By Winona LaDuke
On Dec. 21, the Department of Commerce joined the White Earth and Red Lake Nations and environmental groups in the Minnesota Court of Appeals. The plaintiffs are asking the Court to overturn the Minnesota Public Utilities Commission (PUC) decision to grant a Certificate of Need for Line 3. If the certificate of need is overturned, there will be no pipeline. This brings the total number of active Line 3 lawsuits against the PUC to seven, with more likely on the way. Meanwhile, the federal government is looking to issue permits (called 40l permits) for this pipeline.
Nationally and internationally, all tar sands pipeline projects have been stalled or stopped in the Courts, most recently, the Keystone XL pipeline was stopped in November by a federal Judge.
Although Enbridge continues to move ahead with contracts, housing for man camp workers, and clearcutting, it is not clear that any of this is legal, nor that any pipeline will proceed.
The lawsuits are mounting. The first 3 were filed in August 2018 by the Fond du Lac, Mille Lacs, Red Lake, and White Earth Bands of Ojibwe, and non-profit organizations Honor the Earth and Friends of the Headwaters, contesting the adequacy of the Environmental Impact Statement (EIS) prepared for Line 3. With the deal made between the Fond du Lac Band and Enbridge, Fond du Lac has agreed to not oppose the pipeline , which throws the rest of the Ojibwe under the bus, in a manner of speaking.
In the meantime, with money flowing around Fond du Lac, the tribe has completed a cultural impact survey of the new route. That survey was expedited to meet the timetable for Enbridge, and had to include a brand new route. It did not include the full proposed route. Tribal leaders are concerned about Fond du Lac’s credibility, based on the agreement. So far, no tribes have seen the survey. Fond du Lac’s agreement is rumored to be $250 million if the new pipe is installed.
The four lawsuits filed in late December contest the Certificate of Need – one filing by the Department of Commerce, one by the Youth Climate Intervenors, one by Friends of the Headwaters, and one joint filing by the White Earth and Red Lake Bands of Ojibwe, Honor the Earth, and Sierra Club. Additional appeals are expected soon.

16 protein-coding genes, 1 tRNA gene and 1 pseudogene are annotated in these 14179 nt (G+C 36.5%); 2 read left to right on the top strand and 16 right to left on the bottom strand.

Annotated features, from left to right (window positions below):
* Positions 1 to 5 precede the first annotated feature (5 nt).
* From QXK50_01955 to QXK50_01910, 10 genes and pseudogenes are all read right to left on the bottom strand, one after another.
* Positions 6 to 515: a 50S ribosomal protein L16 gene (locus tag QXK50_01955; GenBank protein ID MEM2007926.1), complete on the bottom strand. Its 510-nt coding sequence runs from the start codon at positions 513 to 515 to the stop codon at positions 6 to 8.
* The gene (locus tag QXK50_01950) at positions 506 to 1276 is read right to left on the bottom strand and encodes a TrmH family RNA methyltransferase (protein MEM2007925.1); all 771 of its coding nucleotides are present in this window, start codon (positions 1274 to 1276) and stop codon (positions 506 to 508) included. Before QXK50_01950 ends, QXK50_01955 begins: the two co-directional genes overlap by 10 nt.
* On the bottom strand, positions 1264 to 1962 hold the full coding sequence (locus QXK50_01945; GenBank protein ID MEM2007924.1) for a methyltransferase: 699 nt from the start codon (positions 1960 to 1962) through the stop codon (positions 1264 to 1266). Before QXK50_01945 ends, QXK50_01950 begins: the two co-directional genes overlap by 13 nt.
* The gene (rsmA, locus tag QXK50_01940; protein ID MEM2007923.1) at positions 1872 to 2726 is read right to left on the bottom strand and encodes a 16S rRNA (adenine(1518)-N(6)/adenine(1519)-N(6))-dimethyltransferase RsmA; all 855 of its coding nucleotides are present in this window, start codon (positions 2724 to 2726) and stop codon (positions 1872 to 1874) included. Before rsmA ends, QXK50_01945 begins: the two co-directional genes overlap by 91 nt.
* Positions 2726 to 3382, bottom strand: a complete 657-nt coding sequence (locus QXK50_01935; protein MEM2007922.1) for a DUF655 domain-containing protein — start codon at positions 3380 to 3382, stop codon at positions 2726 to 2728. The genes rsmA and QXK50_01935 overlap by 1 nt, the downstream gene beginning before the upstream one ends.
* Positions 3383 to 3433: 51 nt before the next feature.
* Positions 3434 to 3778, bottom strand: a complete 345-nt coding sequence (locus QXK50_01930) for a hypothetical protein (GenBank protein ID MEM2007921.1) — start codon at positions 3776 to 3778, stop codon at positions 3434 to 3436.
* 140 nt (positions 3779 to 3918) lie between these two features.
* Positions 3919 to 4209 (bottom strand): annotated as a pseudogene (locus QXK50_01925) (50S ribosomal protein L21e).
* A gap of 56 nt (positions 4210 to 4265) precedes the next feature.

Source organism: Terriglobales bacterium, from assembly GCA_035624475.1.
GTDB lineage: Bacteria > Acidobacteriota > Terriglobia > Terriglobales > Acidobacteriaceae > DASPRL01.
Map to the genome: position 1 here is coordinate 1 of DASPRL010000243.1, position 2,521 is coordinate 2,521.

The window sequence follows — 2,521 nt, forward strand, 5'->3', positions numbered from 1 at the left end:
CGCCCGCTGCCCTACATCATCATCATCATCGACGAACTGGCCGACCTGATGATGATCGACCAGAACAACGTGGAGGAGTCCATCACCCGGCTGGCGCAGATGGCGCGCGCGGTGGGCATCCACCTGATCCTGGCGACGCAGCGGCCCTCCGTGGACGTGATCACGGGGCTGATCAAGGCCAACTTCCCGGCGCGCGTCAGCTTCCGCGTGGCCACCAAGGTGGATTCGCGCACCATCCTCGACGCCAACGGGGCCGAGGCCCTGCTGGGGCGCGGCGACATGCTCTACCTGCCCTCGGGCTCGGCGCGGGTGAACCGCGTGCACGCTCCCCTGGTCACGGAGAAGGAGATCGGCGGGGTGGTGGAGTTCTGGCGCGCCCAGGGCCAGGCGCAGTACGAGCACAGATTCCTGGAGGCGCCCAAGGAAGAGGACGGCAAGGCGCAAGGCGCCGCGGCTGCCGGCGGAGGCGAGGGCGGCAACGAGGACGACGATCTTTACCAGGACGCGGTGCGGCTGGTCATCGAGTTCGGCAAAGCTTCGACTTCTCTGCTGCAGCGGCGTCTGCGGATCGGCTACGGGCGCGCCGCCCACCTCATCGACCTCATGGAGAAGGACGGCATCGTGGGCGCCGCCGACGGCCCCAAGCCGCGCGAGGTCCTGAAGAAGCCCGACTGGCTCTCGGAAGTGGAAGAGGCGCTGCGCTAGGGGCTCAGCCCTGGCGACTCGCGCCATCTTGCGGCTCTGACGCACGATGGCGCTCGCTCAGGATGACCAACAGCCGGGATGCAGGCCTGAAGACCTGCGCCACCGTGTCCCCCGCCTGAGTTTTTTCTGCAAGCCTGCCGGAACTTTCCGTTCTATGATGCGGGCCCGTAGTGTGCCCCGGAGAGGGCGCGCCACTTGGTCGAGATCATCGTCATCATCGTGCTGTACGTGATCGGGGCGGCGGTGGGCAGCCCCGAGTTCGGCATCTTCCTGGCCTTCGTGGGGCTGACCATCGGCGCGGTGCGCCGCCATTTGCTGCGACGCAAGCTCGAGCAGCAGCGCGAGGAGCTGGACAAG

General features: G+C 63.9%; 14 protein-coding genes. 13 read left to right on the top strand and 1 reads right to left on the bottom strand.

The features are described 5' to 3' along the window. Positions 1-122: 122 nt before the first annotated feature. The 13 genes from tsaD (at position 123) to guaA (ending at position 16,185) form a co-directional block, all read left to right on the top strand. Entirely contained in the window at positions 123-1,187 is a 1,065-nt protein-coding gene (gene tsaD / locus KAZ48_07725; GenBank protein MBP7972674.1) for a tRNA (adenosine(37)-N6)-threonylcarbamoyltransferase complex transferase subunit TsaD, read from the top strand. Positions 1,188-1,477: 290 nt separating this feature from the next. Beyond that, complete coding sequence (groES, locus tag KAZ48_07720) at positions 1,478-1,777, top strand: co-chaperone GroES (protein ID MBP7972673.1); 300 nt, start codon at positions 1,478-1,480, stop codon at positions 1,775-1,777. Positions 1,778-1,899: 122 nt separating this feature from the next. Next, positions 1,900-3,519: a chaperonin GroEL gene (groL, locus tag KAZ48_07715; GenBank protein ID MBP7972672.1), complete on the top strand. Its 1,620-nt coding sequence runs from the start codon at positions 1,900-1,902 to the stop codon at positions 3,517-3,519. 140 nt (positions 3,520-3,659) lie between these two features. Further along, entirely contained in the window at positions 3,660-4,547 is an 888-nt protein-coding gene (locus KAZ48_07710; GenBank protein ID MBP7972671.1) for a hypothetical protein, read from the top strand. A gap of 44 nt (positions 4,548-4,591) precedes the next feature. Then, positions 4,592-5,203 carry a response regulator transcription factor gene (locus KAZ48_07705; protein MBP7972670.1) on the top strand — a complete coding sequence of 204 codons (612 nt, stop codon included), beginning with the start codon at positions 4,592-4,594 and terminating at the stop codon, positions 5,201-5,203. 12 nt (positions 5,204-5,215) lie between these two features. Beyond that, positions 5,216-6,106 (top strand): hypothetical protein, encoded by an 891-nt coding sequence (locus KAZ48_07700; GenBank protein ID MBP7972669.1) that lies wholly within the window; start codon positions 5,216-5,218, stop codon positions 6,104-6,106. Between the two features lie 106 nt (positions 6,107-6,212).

With December’s solstice filing of the appeal, Governor Dayton said, “Enbridge failed to provide a future demand forecast for its product, which is required by state law. Instead, the company presented its analysis of the future oil supply from Canadian tar sands extractions. It failed to demonstrate that Minnesota needs this pipeline to meet our future oil demand. In fact, most of the product would flow through our state to supply other states and countries.”
95 % of the oil that flows into Line 5 from Enbridge’s Line 3 ends up in Canada. And Canada has cut production by 8 percent, because the price of Canadian tar sands cannot compete with Saudi oil.
While incoming Governor Tim Walz sounds supportive of the the pipeline, legal and liability issues loom large and will likely grow. The proposed TransCanada Keystone Pipeline is now stopped in court. Judge Brian Morris of U.S. District Court for Montana, blocked construction on the 1,179-mile pipeline. In the decision, the Judge noted that the administration failed to present a “reasoned explanation” for the move and “simply discarded” the effect the project would have on climate change.
With the newly issued reports on climate change, the carbon impact of the proposed pipelines exceeds anything which can be supported in Court or in public policy – that’s why insurance companies are leading a charge to divest from fossil fuels. In total, divestment is now at $6 trillion and growing as climate change disasters increase.
Those concerns will shadow this pipeline project, and the militarization of Minnesota to benefit a Canadian corporation is a challenge Walz and Flanagan will face. As Tara Houska, Honor the Earth National Campaigns Director, said, “Enbridge has offered to pay for the $38 million or more it will cost to brutalize Minnesotans over a pipeline that will never happen.”
Down pipe, the Ojibwe, Odawa and Michigan have filed suit against Enbridge’s proposed work on Line 5, asking for it to be closed. Every day, 23 million gallons of oil flow through a pipe built in l953. That’s a huge liability for Enbridge, and more so for the residents of the Great Lakes.
Although they promise that “any adverse effects on historic properties will be resolved prior to USACE authorization,” the Army Corps is starting this public input process before the release of Tribal Cultural Surveys.
Submit your comments on the pipeline, and request a public hearing by January 21, to: CEMVP-L3R-PN-Comments@usace.army.mil.
Or send comments via snail mail to: St. Paul District Corps of Engineers, 180 5th Street E., Suite 700, Saint Paul MN 55101.